Decadence in the Wilderness. Will to Transgression or the Strange Bird of Finnish Decadence
The decadence that the Decadents identified in their own civilization was recognized through the model of Roman Empire, although they thought that the Romans were, even in their decadence, much more vigorous than the modern "cerebral" decadents. The figures of the late Empire, which fused the over-ripeness of culture with barbarism, were great even in their decline; the ancient uninhibited transgressions and vices fascinated the decadents although even the imagined debaucheries exhausted the modern decadents. Des Esseintes is, of course, a paradigmatic figure, connecting extreme weakness and fragility of the nervous system with wild sadistic dreams. He is capable of producing vigorous mental images, imagining sublimely horrible figures and emblems of disease, which fell on a fertile ground in later decadent writings.
At the same time, the idea of the savage and the primitive which had underwent a radical change, when the romantic idea of the noble savage was replaced by the primitive as the lowest order of humanity, became fashionable even among many Decadents. This debauched barbarian or savage (whose representatives or relics the survived "primitive cultures" were) marked the beginnings of human culture and was the suppressed foundation of all developed cultures. The danger of the return of this primitive side of man could threaten even the most civilized individuals or nations if the ties and restraints of culture were loosened (Joseph Conrad's Heart of Darkness represents this perfectly). For the decadents, who did not see their own civilization in the terms of progress any more, and embraced ideas of entropy, dissolution and return to a state of new barbarism, the idea of the decline of their culture, thus, could become connected with the idea of the primitive "in us", the primitive lurking in the psyche of every individual and the primitive that was built in the culture itself. As the primitive became, increasingly, identified not only with "primitive peoples" or "primitive races" mostly inhabiting in the colonies or far-out regions, but with groups within the civilized society, like workers, paupers, lower classes, Jews or even women, it was easy to find seeds and forces of the foreseen and, at the same time, feared development.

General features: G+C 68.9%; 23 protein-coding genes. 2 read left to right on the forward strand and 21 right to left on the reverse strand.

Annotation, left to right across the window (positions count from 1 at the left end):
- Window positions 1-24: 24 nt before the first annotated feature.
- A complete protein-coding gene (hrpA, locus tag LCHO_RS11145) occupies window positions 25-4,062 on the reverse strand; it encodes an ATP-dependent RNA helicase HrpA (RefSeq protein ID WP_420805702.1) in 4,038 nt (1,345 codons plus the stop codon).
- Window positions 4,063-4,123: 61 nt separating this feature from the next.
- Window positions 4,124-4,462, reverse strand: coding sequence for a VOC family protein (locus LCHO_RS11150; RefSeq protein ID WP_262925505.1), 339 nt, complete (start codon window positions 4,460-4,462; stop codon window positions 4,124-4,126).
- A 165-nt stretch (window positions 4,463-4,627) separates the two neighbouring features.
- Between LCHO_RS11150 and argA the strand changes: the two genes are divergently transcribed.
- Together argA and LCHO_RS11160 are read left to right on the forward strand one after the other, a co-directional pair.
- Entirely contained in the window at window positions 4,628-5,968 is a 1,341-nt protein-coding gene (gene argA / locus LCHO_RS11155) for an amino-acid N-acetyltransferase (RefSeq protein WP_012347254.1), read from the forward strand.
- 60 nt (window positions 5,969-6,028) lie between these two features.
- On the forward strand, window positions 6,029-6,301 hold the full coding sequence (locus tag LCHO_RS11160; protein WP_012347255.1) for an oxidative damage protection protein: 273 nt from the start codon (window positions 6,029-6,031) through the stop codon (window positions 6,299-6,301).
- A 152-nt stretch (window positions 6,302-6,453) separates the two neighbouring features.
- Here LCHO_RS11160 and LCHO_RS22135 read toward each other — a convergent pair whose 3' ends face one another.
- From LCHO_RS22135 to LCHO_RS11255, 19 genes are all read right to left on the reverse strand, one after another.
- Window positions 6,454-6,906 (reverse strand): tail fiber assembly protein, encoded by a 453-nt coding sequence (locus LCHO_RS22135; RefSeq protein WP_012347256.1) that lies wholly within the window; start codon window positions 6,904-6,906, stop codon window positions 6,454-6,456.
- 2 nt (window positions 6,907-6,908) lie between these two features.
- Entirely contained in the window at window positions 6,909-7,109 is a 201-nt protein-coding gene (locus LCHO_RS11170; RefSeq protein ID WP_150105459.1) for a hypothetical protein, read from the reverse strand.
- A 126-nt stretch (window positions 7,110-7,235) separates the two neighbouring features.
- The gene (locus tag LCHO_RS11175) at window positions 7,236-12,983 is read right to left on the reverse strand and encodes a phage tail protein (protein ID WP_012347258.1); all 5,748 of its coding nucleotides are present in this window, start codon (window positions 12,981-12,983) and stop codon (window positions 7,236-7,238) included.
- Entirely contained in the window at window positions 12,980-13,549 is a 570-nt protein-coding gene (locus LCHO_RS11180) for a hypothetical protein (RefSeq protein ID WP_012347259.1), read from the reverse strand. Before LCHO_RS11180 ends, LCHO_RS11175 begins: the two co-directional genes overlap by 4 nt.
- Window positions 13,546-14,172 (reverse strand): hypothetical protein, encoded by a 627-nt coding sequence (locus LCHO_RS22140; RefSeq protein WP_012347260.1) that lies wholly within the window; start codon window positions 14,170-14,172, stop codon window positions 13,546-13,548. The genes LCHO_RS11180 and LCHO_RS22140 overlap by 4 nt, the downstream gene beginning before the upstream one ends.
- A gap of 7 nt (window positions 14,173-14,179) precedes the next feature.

When these ideas were connected with Nietzscheanism, like in the early novels by the Finnish author Joel Lehtonen, they produced a provocative form of Dionysian Decadence; a manic form of decadence combining primitive energies with provocative questioning of traditional cultural values. It was Nietzsche himself who suggested the idea that the "tropical man" or the primitive seen as the evil to be eradicated by the moralists should be recognized as a potentially positive force (Beyond Good and Evil, 197). Lehtonen's decadent figures (especially in his novel Mataleena 1905) find their roots in the primitive life of the Finnish "wilderness" and connect this primitiveness to a provocative decadence, which is à rebours, against all recognized cultural values but has power only as a form of deconstruction and destruction.
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